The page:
Scenarios: Dynamics change as North Korea blamed for ship

By Jack Kim and Jon Herskovitz

SEOUL (BestGrowthStock) – South Korea said on Thursday the evidence was overwhelming that a North Korean submarine fired the torpedo that sank one of its navy ships in March, killing 46 sailors. [nTOE64J00P]

The following is a look at how regional security dynamics could change in the wake of one of the deadliest strikes since the end of the 1950-53 Korean War and the likely reaction in financial markets:


Market players do not see the South planning a revenge strike on the North, but expect it to increase its military presence near the sea border where its ship went down. They worry that Seoul could then be more likely to attack North Korean vessels nearing the border, instead of issuing warnings first, as it has done before, leading to firefights that spook markets.

When news first broke of a possible North Korean link shortly after the vessel, the Cheonan, sank in late March, shares on Wall Street fell, the won dropped and the price to insure South Korean sovereign debt rose to 83 basis points from 78.


The South’s main military ally, the United States, and the North’s biggest backer, China, both see it in regional and global interests to prevent escalation and will pressure Seoul and Pyongyang to keep their tempers and armies under control.

However, the two global powers may not be able to prevent brief, live-fire exchanges between the rival Koreas who station more than 1 million troops near their border.


But North Korea may persist in saber-rattling that often includes missile tests and threats to attack its capitalist neighbor as it tries to win concessions from global powers to decrease the threat it poses to the economically vibrant region.

Markets are long used to this and do not expect such moves to have any impact on trading. But any test firing of a longer-range ballistic missile designed to hit all of the South, most of Japan and U.S. military bases in Guam would increase long-term risks, and market jitters might ripple beyond the South or the region.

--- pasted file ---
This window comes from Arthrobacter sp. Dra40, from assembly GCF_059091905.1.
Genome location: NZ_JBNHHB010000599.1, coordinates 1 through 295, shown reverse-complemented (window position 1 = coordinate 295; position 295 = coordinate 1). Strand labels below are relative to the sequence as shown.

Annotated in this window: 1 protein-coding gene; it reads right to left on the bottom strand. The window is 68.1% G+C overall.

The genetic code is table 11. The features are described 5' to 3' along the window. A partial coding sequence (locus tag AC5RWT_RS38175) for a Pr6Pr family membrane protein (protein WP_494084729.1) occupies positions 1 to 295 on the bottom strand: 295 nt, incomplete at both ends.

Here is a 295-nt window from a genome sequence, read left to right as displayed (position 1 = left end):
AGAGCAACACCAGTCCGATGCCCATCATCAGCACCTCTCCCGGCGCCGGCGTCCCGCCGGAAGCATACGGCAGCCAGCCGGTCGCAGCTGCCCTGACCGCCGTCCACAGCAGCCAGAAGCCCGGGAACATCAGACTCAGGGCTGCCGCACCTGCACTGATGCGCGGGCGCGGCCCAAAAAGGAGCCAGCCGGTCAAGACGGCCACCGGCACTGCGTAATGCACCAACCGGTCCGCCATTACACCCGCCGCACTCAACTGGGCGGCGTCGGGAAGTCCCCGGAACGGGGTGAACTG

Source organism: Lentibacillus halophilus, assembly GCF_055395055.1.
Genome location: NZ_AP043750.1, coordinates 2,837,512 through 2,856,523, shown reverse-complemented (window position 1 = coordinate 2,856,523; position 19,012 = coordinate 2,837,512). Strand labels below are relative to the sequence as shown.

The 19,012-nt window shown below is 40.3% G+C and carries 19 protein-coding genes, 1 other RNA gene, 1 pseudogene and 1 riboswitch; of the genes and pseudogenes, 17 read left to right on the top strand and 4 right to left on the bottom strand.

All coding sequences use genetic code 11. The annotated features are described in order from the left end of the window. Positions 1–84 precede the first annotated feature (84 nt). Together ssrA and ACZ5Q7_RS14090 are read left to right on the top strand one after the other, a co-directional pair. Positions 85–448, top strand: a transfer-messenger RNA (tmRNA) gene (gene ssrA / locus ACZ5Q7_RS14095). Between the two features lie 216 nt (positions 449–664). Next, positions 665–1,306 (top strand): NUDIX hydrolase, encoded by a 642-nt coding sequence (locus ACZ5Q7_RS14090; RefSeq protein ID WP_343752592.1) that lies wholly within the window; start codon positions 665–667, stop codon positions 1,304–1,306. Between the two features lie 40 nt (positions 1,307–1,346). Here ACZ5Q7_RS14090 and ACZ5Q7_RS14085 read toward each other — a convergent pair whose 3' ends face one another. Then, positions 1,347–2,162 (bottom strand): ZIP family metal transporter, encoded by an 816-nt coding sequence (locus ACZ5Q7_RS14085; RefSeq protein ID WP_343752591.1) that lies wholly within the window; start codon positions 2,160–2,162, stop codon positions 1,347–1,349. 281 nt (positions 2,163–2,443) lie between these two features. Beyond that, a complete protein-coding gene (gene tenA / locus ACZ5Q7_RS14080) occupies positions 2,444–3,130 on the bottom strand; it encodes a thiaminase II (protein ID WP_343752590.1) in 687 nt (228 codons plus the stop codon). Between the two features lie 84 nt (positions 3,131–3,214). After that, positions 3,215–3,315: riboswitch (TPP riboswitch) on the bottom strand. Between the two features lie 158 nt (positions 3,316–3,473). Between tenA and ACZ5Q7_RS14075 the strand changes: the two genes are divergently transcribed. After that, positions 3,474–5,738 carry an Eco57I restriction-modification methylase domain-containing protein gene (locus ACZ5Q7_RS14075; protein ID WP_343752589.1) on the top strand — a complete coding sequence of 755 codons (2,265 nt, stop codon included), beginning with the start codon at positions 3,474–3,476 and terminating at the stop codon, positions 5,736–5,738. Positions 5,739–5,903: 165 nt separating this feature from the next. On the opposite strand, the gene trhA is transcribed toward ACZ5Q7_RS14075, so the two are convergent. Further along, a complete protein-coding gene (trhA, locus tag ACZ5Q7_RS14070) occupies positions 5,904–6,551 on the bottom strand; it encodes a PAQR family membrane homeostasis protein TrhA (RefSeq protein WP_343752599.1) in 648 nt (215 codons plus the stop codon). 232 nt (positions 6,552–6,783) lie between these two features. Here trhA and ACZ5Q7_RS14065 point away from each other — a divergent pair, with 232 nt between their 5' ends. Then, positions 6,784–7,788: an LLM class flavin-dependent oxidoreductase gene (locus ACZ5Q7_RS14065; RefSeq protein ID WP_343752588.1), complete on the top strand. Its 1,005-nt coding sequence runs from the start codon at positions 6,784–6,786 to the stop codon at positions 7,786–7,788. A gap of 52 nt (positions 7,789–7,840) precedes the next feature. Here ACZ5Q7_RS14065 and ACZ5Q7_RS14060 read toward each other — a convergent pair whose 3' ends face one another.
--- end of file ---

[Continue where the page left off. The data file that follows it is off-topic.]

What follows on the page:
The most feasible recourse for the South will be to enlist the Security Council for tougher sanctions against the North.

This will require convincing China to come on board, involving a long and intricate diplomatic maneuver to bring Beijing around to the argument that in spite of the risks of destabilizing the leadership in Pyongyang, the world must not be left to watch the North get away with unprovoked aggression.


North Korea has tested nuclear devices twice. A third test would put it closer to having a working nuclear bomb, but it would also deplete its meager supply of fissile material, which is thought to be enough for six to eight bombs.

Because a third nuclear test would not significantly alter market perceptions of risks, any negative impact on asset prices would again be relatively small and short-term.

Experts say even if North Korea develops a bomb, it has no practical means to deliver it.


South Korean President Lee Myung-bak has been critical of the way the navy ship was vulnerable to a torpedo attack and how the military’s chain of command in the immediate aftermath of the ship’s sinking nearly broke down.

Lee has repeatedly said the military must build on the findings of the probe and improve its readiness. There has also been a call to change the military’s focus from passive defense to pro-active deterrence.

Some analysts say such a change would not be effective against the North’s military that itself stresses deterrence, raising the possibility of a direct confrontation.

South Korea will likely upgrade its joint training with U.S. forces, especially on defense against North Korean submarines and torpedo attacks, a move which is certain to provoke the North, which has said such drills are preparations for war.


Straight after the South announced the findings of the probe on the sunk ship, North Korea’s powerful National Defense Commission warned of war if Seoul retaliates with sanctions.

North Korea has on previous occasions made bellicose threats to turn Seoul into a “sea of fire” and reduce the South to “ashes”. But military experts do not believe the North’s army is any match for the modern military forces of the South and its ally, the United States.


(Editing by Alex Richardson)

Scenarios: Dynamics change as North Korea blamed for ship